The amount of participation from exchanges and wallets for the Spark (FLR) airdrop was unprecedented in nature and is a truly novel way of integrating existing crypto communities like Litecoin and XRP into the initial token distribution. While there may only be 100 billion pre-minted FLR at launch, the distribution of FLR will not end there. In a move that will surely throw crypto community mainstays for a loop, Flare has opted to introduce an inflationary component to its network that will be governed by the holders of FLR. At launch, the inflation rate will be set at 10% per year of the original supply of FLR for the first six months. This means that there will be 5 billion newly minted FLR to be delivered as rewards to FLR holders participating in the FTSO over the first six months the Flare Network is live. At the end of this six-month period, FLR holders will hold a governance vote to determine the inflation rate from that point forward for the network. FLR holders will surely need to consider the price of FLR, f-asset collateralization ratio, value of f-assets minted, and participation rates to determine the appropriate rate of inflation until the next vote. Unlike traditional fiat systems run by central banks with no accountability to their citizens, Spark allows the citizens of the Flare Network to decide how much inflation will be of benefit to them. While inflation is normally viewed in an extremely negative light by the crypto community, Flare’s use of inflation will allow the system to scale as more value pours in and provide incentives for its users to continue to deliver accurate data estimates to the FTSO for f-assets to be utilized in decentralized finance and smart contract protocols.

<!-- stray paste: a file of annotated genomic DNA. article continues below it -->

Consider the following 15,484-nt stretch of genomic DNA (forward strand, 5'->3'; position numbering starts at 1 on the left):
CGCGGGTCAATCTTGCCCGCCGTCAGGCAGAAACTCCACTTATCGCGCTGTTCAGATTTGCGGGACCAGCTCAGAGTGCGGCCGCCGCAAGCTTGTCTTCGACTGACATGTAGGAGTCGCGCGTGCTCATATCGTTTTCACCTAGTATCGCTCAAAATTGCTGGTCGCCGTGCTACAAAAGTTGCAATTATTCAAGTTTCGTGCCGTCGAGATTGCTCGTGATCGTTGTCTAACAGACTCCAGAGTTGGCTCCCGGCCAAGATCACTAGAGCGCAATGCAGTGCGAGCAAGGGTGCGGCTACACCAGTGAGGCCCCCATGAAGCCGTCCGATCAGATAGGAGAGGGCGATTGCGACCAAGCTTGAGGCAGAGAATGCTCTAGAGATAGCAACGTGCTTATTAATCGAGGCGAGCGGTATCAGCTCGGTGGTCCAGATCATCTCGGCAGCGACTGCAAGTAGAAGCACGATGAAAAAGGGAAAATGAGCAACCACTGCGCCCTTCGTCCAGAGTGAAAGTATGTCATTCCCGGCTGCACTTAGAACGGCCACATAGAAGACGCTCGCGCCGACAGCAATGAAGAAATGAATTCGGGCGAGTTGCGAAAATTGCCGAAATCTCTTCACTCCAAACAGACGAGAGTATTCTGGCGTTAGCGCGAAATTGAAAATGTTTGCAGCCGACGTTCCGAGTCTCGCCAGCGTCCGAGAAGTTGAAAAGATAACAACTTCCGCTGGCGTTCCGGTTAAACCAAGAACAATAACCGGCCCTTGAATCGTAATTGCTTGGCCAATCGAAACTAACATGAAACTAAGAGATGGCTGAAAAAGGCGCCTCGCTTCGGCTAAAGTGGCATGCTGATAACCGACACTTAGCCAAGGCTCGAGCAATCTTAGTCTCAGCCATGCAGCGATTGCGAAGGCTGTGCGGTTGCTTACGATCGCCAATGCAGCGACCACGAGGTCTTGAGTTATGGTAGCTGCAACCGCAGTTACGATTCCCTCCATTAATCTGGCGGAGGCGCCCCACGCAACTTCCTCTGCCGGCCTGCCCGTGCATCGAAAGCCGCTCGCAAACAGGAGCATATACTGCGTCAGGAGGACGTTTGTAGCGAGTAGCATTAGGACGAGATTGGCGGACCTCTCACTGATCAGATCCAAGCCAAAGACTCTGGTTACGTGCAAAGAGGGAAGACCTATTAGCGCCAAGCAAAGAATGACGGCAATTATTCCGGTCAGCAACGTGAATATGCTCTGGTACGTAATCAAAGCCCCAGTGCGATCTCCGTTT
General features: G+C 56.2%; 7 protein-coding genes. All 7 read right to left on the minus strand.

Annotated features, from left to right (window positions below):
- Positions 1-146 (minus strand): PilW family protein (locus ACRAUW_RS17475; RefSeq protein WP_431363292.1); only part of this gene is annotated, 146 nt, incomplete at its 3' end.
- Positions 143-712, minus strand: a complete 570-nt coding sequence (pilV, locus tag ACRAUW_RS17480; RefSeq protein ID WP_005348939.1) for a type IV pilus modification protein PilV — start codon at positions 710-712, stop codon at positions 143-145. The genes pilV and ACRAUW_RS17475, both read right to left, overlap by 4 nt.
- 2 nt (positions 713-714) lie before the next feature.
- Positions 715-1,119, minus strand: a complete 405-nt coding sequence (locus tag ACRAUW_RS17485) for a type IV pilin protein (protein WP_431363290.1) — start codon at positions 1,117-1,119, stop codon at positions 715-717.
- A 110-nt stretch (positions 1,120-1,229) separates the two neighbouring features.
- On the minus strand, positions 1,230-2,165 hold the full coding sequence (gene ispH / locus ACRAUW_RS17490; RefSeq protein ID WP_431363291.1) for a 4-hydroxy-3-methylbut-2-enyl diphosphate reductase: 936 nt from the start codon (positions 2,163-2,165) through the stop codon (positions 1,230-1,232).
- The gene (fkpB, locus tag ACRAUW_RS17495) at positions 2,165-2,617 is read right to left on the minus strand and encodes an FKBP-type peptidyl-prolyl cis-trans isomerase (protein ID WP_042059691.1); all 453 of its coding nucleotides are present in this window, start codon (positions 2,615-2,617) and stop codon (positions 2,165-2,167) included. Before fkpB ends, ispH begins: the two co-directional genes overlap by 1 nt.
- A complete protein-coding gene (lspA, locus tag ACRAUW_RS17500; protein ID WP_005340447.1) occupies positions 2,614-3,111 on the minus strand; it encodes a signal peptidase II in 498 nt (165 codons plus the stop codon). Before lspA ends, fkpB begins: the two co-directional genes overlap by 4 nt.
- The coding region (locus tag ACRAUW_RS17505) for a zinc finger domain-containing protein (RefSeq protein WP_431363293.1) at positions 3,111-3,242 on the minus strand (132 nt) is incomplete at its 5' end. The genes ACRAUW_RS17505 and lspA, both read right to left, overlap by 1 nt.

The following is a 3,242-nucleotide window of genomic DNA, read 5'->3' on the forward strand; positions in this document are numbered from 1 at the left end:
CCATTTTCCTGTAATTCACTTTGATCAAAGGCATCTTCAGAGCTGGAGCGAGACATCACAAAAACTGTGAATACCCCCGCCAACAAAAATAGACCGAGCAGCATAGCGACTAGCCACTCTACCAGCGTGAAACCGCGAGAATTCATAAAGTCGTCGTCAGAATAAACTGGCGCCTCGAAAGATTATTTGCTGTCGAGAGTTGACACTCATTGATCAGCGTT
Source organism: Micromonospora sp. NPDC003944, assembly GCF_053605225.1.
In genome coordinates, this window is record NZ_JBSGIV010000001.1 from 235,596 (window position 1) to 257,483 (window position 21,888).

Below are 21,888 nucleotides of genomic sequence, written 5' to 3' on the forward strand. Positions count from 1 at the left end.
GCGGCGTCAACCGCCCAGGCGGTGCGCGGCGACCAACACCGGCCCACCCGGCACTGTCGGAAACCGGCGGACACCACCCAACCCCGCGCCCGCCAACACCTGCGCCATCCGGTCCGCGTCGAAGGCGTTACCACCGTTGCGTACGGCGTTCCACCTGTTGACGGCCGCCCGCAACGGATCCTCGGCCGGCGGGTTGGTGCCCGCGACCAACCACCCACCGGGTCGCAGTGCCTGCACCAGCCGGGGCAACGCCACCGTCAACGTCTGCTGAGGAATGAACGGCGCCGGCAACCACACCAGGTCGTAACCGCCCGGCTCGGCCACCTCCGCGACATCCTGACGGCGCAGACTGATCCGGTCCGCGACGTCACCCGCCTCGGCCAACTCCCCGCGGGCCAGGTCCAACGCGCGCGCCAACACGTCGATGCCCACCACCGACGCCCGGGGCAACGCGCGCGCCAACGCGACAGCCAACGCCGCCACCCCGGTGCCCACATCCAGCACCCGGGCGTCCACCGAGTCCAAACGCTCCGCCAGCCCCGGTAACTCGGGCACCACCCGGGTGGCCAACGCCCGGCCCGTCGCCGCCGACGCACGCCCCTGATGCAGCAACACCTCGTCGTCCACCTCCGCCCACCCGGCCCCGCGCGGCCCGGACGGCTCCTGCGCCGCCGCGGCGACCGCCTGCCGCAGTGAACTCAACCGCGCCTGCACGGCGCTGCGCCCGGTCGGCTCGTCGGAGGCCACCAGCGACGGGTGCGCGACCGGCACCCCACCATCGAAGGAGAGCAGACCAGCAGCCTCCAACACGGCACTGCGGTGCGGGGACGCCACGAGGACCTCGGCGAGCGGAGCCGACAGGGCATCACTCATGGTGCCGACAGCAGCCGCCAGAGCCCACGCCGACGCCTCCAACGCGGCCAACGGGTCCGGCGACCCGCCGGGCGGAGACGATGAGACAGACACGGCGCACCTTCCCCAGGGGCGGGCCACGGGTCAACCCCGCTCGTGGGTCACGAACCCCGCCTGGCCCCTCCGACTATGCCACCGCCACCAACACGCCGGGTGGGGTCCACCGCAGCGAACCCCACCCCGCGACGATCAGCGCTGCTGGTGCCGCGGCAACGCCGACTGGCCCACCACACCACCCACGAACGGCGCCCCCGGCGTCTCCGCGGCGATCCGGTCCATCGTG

In conclusion, Spark (FLR) is being used as the governance token of the Flare Network and will fluctuate in value as the overall utility of the network fluctuates. This provides a unique value opportunity for the FLR token, which does not conflate the safety of the network with the value locked in the native token. It instead allows for the composability of FLR as a mechanism for governance, collateralization, scalability, and incentivization. The initial distribution of the 100 billion pre-minted FLR will be distributed over the course of two to three years with the first 15% being unlocked at launch. Spark’s airdrop will be distributed across Flare Limited, Flare Foundation, eligible XRP holders, and the two designated reward pools for the minting of f-assets. The bootstrapping of FLR liquidity and use cases across varying stakeholders will diversify the participant base in the network and hopefully drive adoption and participation at launch. Finally, inflation is being utilized for and governed by FLR holders to prove beneficial to all participants of the Flare Network. Flare is looking to bring smart contract functionality to non-turing complete blockchains to drive utility through otherwise dormant cryptocurrencies in the form of decentralized finance and smart contract functionality. It certainly will be interesting to see how this social and financial experiment will fair amongst other blockchain systems, but it has the potential of a future behemoth in the rapidly evolving space.



1 Philion, Hugo. Introducing Flare. https://blog.flare.xyz/introducing-flare/. November 14, 2019.

2 Philion, Hugo. The Flare Network. https://blog.flare.xyz/the-flare-network/. August 10, 2020.

3 Philion, Hugo. Claiming Spark FAQ’s. https://blog.flare.xyz/claiming-spark-faqs/. November 6, 2020.

4 Philion, Hugo. Further Information on the The Spark Token Distribution. https://blog.flare.xyz/further-information-on-the-spark-token-distribution/. November 23, 2020.

5 Philion, Hugo. The XRP:FLR Claim Ratio. https://blog.flare.xyz/the-xrp-flr-ratio/. December 18, 2020.

6 Philion, Hugo. Flare Recap & LTC Integration. https://blog.flare.xyz/integrating-litecoin-flare-recap/. January 14, 2021.